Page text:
Informal reasoning and burden of proof

Jeremy N. Bailenson, Lance J. Rips*

*Corresponding author for this work

Research output: Contribution to journalArticlepeer-review

29 Scopus citations


Informal arguments occur in casual discourse and typically feature participants trying to convince each other (or a third party) of their positions. As an argument progresses, one participant can accrue more burden of proof - will have to do more to prove he or she is correct. Some past studies have shown that evidence presented first is more effective than later evidence (primacy), while others have found that evidence presented last is more effective (recency). These studies largely focused on lists of evidence, however, and not on structured, persuasive dialogues. In the current experiments, subjects read dialogues between two speakers having a dispute. They then chose the participant with the greater burden of proof. The results demonstrated that burden of proof increases for the participant who offers the first claim in an argument (anti-primacy) and sometimes decreases for the participant who offers a final challenge (e.g., What's your evidence?). These results suggest strategies that can help participants gain advantages in disputes and that may assist judges in avoiding bias while evaluating arguments.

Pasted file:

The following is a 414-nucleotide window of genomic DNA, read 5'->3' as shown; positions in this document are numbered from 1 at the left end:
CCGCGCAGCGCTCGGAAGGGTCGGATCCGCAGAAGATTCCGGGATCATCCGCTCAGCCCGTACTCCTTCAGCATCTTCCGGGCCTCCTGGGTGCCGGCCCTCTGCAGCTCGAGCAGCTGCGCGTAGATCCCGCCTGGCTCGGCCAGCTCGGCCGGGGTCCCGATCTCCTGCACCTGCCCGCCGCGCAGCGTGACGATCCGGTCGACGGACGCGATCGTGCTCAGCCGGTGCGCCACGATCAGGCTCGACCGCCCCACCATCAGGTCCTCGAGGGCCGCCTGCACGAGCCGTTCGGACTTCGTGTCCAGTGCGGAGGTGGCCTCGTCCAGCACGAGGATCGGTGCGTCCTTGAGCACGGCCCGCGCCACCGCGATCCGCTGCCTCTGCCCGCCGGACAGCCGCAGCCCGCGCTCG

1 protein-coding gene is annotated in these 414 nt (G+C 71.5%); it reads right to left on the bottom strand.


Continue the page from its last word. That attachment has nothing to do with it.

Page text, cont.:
Original languageEnglish (US)
Pages (from-to)3-16
Number of pages14
JournalApplied Cognitive Psychology
Issue number7
StatePublished - 1996

ASJC Scopus subject areas

  • Experimental and Cognitive Psychology
  • Developmental and Educational Psychology
  • Arts and Humanities (miscellaneous)


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